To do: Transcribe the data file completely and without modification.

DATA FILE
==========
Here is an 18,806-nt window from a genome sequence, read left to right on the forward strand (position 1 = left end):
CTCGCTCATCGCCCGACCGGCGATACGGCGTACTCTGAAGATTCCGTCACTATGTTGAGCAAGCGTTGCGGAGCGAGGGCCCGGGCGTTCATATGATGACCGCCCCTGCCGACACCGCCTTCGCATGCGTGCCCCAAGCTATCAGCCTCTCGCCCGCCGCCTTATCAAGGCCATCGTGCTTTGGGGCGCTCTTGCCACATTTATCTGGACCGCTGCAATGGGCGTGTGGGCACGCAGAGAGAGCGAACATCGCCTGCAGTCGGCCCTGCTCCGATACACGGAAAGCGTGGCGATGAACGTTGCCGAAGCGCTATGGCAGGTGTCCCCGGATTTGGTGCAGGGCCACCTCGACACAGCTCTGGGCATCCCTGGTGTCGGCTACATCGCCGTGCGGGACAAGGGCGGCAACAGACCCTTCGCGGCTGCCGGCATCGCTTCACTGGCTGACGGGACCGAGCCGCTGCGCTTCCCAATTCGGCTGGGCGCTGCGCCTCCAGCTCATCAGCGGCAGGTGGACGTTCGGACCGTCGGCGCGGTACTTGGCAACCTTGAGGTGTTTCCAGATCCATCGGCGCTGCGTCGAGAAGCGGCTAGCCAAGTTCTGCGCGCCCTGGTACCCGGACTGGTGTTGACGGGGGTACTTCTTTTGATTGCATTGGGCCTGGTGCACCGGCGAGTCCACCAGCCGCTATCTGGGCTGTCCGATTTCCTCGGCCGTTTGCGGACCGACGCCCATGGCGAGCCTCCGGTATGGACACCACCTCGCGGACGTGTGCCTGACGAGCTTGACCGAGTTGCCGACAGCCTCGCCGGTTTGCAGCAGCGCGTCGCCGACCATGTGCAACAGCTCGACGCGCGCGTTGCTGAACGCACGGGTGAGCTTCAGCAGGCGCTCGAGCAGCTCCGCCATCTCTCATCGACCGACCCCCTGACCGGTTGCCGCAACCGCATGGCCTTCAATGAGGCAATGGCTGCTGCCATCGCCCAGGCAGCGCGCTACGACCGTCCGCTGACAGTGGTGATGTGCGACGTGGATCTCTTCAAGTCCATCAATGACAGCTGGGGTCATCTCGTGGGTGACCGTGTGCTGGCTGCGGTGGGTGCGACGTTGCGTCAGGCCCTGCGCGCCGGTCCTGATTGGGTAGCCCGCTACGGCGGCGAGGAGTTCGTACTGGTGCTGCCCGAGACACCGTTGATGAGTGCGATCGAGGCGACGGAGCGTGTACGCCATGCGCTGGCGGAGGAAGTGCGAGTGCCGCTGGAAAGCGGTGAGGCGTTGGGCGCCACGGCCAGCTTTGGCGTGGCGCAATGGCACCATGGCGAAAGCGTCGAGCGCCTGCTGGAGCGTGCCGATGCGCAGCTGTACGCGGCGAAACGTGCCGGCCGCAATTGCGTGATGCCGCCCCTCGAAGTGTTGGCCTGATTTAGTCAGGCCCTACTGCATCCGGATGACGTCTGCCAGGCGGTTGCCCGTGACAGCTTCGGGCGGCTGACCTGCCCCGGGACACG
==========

Here is an 18,806-nt window from a genome sequence, read left to right on the forward strand (position 1 = left end):
CTCGCTCATCGCCCGACCGGCGATACGGCGTACTCTGAAGATTCCGTCACTATGTTGAGCAAGCGTTGCGGAGCGAGGGCCCGGGCGTTCATATGATGACCGCCCCTGCCGACACCGCCTTCGCATGCGTGCCCCAAGCTATCAGCCTCTCGCCCGCCGCCTTATCAAGGCCATCGTGCTTTGGGGCGCTCTTGCCACATTTATCTGGACCGCTGCAATGGGCGTGTGGGCACGCAGAGAGAGCGAACATCGCCTGCAGTCGGCCCTGCTCCGATACACGGAAAGCGTGGCGATGAACGTTGCCGAAGCGCTATGGCAGGTGTCCCCGGATTTGGTGCAGGGCCACCTCGACACAGCTCTGGGCATCCCTGGTGTCGGCTACATCGCCGTGCGGGACAAGGGCGGCAACAGACCCTTCGCGGCTGCCGGCATCGCTTCACTGGCTGACGGGACCGAGCCGCTGCGCTTCCCAATTCGGCTGGGCGCTGCGCCTCCAGCTCATCAGCGGCAGGTGGACGTTCGGACCGTCGGCGCGGTACTTGGCAACCTTGAGGTGTTTCCAGATCCATCGGCGCTGCGTCGAGAAGCGGCTAGCCAAGTTCTGCGCGCCCTGGTACCCGGACTGGTGTTGACGGGGGTACTTCTTTTGATTGCATTGGGCCTGGTGCACCGGCGAGTCCACCAGCCGCTATCTGGGCTGTCCGATTTCCTCGGCCGTTTGCGGACCGACGCCCATGGCGAGCCTCCGGTATGGACACCACCTCGCGGACGTGTGCCTGACGAGCTTGACCGAGTTGCCGACAGCCTCGCCGGTTTGCAGCAGCGCGTCGCCGACCATGTGCAACAGCTCGACGCGCGCGTTGCTGAACGCACGGGTGAGCTTCAGCAGGCGCTCGAGCAGCTCCGCCATCTCTCATCGACCGACCCCCTGACCGGTTGCCGCAACCGCATGGCCTTCAATGAGGCAATGGCTGCTGCCATCGCCCAGGCAGCGCGCTACGACCGTCCGCTGACAGTGGTGATGTGCGACGTGGATCTCTTCAAGTCCATCAATGACAGCTGGGGTCATCTCGTGGGTGACCGTGTGCTGGCTGCGGTGGGTGCGACGTTGCGTCAGGCCCTGCGCGCCGGTCCTGATTGGGTAGCCCGCTACGGCGGCGAGGAGTTCGTACTGGTGCTGCCCGAGACACCGTTGATGAGTGCGATCGAGGCGACGGAGCGTGTACGCCATGCGCTGGCGGAGGAAGTGCGAGTGCCGCTGGAAAGCGGTGAGGCGTTGGGCGCCACGGCCAGCTTTGGCGTGGCGCAATGGCACCATGGCGAAAGCGTCGAGCGCCTGCTGGAGCGTGCCGATGCGCAGCTGTACGCGGCGAAACGTGCCGGCCGCAATTGCGTGATGCCGCCCCTCGAAGTGTTGGCCTGATTTAGTCAGGCCCTACTGCATCCGGATGACGTCTGCCAGGCGGTTGCCCGTGACAGCTTCGGGCGGCTGACCTGCCCCGGGACACG